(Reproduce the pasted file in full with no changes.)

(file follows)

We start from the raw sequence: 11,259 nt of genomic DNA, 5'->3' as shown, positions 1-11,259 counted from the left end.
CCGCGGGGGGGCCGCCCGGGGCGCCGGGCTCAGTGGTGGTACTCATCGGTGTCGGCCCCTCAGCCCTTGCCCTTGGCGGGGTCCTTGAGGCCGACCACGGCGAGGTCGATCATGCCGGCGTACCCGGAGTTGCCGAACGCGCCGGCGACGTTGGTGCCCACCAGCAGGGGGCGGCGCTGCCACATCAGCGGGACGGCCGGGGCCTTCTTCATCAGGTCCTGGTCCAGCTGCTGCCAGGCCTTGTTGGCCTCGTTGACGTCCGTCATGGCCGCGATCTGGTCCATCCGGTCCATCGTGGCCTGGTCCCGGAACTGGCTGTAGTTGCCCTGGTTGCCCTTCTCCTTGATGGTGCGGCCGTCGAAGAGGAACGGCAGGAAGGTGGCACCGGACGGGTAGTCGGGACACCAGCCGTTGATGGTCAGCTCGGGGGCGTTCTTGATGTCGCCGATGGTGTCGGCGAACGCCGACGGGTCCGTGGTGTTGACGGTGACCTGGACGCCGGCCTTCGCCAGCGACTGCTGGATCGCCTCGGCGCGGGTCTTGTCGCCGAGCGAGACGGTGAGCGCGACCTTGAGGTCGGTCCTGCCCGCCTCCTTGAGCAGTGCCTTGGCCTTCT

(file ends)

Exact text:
We start from the raw sequence: 11,259 nt of genomic DNA, 5'->3' as shown, positions 1-11,259 counted from the left end.
CCGCGGGGGGGCCGCCCGGGGCGCCGGGCTCAGTGGTGGTACTCATCGGTGTCGGCCCCTCAGCCCTTGCCCTTGGCGGGGTCCTTGAGGCCGACCACGGCGAGGTCGATCATGCCGGCGTACCCGGAGTTGCCGAACGCGCCGGCGACGTTGGTGCCCACCAGCAGGGGGCGGCGCTGCCACATCAGCGGGACGGCCGGGGCCTTCTTCATCAGGTCCTGGTCCAGCTGCTGCCAGGCCTTGTTGGCCTCGTTGACGTCCGTCATGGCCGCGATCTGGTCCATCCGGTCCATCGTGGCCTGGTCCCGGAACTGGCTGTAGTTGCCCTGGTTGCCCTTCTCCTTGATGGTGCGGCCGTCGAAGAGGAACGGCAGGAAGGTGGCACCGGACGGGTAGTCGGGACACCAGCCGTTGATGGTCAGCTCGGGGGCGTTCTTGATGTCGCCGATGGTGTCGGCGAACGCCGACGGGTCCGTGGTGTTGACGGTGACCTGGACGCCGGCCTTCGCCAGCGACTGCTGGATCGCCTCGGCGCGGGTCTTGTCGCCGAGCGAGACGGTGAGCGCGACCTTGAGGTCGGTCCTGCCCGCCTCCTTGAGCAGTGCCTTGGCCTTCT